The Chinese Government is taking a new look at blockchain technology’s promises. Its new approach became clear this week when it hosted the two-day First World Blockchain Conference in Changsha. And speakers weren’t afraid to use that once-scary B-word: Bitcoin.
The conference was officially organized by the World Blockchain Foundation, with the Hunan AsiaCoin Blockchain Charity Foundation and Hunan AsiaCoin Business School.
China’s Ministry of Industry and Information Technology (MIIT) backed the event, with several government and industry leaders attending.
The MIIT also contributed to a blockchain industry research paper last month. Notably, the paper referred to financial services as the first industry to feel blockchain’s benefits.
Now Officially Encouraging Blockchain for Chinese Industry
The invite-only blockchain event functioned less as a showcase for the latest in blockchain technology as an introduction for Chinese industry leaders and government representatives. Several high-level presenters spoke to give their thoughts on blockchain, Bitcoin, and China’s position in general.
Former Minister for Industry and Information Technology Li Yizhong spoke generally of his government’s role in promoting an innovation industry, whether it be robotics, quantum computing or 3D printing. The Director of the People’s Bank of China’s investigation and statistics department Sheng Songcheng also spoke. Curiously, Sheng didn’t mention Bitcoin or even blockchain, but of the dangers surrounding current China’s real estate asset bubble.
Bitcoin Still Gets its Time in the Spotlight
Raising a few eyebrows was Ji Xiaonan, of China’s State-Owned Asset Supervision and Administration Commission. The President of the Board of Supervisors not only praised blockchain, but actually referred to Bitcoin by name as “the only mature blockchain technology today”.
“The biggest blockchain market is China,” he added, saying there are still plenty of challenges and risks as the technology evolves. Surprising the audience again, he praised blockchain for its decentralization, P2P nature and trustless aspects. Blockchain would lead the next technological revolution, he said.
A New Push for Blockchain Innovation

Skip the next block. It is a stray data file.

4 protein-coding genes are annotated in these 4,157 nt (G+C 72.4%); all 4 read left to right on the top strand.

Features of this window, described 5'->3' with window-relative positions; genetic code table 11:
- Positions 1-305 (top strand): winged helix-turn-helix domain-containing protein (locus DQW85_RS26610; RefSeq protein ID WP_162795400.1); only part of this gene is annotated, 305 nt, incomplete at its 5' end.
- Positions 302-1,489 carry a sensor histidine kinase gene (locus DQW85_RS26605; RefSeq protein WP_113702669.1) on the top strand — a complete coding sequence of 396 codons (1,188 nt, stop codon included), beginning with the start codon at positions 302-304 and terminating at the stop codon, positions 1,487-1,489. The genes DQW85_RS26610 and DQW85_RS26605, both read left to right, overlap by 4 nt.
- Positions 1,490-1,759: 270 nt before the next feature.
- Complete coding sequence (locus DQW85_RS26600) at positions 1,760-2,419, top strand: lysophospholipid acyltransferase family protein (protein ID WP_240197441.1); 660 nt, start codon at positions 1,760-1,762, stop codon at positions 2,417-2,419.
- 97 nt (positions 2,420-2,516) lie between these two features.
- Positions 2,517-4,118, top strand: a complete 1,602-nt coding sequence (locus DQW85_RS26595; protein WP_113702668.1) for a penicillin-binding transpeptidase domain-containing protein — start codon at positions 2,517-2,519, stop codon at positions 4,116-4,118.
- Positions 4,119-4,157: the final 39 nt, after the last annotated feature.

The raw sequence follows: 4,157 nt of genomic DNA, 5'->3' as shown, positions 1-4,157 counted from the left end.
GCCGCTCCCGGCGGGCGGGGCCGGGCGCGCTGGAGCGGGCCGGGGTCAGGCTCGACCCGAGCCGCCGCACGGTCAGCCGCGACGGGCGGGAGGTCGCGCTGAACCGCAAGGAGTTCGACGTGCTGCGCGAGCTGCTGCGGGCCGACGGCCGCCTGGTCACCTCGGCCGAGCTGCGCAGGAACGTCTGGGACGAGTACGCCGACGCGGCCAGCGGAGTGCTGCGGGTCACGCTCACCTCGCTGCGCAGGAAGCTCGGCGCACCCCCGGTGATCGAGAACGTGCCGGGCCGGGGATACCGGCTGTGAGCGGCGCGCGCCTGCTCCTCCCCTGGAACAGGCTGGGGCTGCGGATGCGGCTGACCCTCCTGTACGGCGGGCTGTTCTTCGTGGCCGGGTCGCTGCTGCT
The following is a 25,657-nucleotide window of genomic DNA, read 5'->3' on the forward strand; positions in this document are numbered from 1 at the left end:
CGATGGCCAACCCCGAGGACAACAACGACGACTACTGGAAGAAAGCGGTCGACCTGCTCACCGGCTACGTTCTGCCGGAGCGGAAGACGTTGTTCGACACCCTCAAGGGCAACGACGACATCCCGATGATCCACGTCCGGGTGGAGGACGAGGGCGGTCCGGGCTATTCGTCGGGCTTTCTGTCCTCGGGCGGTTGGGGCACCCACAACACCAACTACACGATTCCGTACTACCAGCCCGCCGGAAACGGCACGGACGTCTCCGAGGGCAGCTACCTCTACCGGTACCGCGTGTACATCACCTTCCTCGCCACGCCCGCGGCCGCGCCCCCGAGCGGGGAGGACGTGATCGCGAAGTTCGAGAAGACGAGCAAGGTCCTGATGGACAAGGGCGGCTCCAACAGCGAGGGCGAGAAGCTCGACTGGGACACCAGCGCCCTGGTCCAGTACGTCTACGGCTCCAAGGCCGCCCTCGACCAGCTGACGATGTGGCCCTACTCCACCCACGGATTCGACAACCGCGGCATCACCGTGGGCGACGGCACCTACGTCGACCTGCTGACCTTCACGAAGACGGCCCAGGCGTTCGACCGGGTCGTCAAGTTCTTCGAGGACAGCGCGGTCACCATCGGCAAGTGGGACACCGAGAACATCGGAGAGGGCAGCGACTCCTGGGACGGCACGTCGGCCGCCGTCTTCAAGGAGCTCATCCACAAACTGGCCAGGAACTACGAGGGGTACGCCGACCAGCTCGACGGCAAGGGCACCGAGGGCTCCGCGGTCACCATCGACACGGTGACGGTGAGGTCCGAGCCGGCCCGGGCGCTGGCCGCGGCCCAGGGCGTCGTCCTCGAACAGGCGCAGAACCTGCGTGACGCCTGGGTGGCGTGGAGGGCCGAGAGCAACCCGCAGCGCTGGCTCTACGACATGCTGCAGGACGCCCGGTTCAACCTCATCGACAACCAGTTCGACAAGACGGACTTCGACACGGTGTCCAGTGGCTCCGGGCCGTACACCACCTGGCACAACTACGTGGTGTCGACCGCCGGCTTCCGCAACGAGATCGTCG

Several attendees expressed surprise at the event’s scale and lavishness. Blockchain is now definitely on the Chinese government’s radar and the MIIT appears keen to find exactly where it should apply it.
Gatecoin‘s Thomas Glücksmann spoke at a Chinese-language roundtable at the event. He too noticed the government’s tonal shift in approach to blockchain. Speaking to Bitcoin.com, he said:
“The technological embodiment of a libertarian’s wet dream just took centre stage at the discussion on Communist China’s innovation-driven economic development strategy. Now that the party is on board, the Chinese banks are excited and the Chinese tech giants have their blockchain research divisions, expect some major developments coming out of China in the next few months and years.”
Glücksmann described a WeChat ecosystem on a blockchain, a national ‘Renminbit’ cryptocurrency and a smart city initiative of Shanghai’s scale also managed with a blockchain based system. “They’re global game changers,” he added.
Hong Kong-based Gatecoin itself is planning to expand its presence into mainland China and he said the company would like to contribute to and benefit from any state-led initiatives.
Guests Give an International Viewpoint
Organizers also invited several intentional guests from the Asia region to speak at conference sessions. Leading was energetic Bitcoin evangelist Willson Lee, who has maintained his non-stop Bitcoin World Tour for the past two years. In a speech, Lee noted there is more than one way to build a blockchain, and regulators understand this without fearing the technology itself, or its implications.
Adam Vaziri of Diacle gave a lawyer’s perspective on Bitcoin regulatory policy, calling for a regulatory sandbox for Bitcoin startups. Glücksmann and Stephen DeMeulenaere of Digital Billions spoke on how China could play a leading role in a Bitcoin and blockchain economy. Both recommended a prudent but permissive regulatory environment to allow both technologies to flourish.
Bitcoin’s advantages could ease China’s path to economic superpower status, DeMeulenaere said.
Blockchain Now Bigger Than Bitcoin?
Mostly absent from the event were group delegations from China’s large bitcoin mining community or any bitcoin exchange — though some individuals attendees represented them. Although several speakers spoke at length about Bitcoin, the event signage didn’t refer specifically to cryptocurrency.
China wants to introduce its burgeoning economy to blockchain, and this time the government is right behind the push. However its focus is squarely on broader applications for the technology throughout many of China’s industrial sectors. Money these days is just one of them.
Do you see this as a positive sign for China? Can blockchain technology find a place in many industrial sectors there? Let’s hear your thoughts.
Images: Jon Southurst
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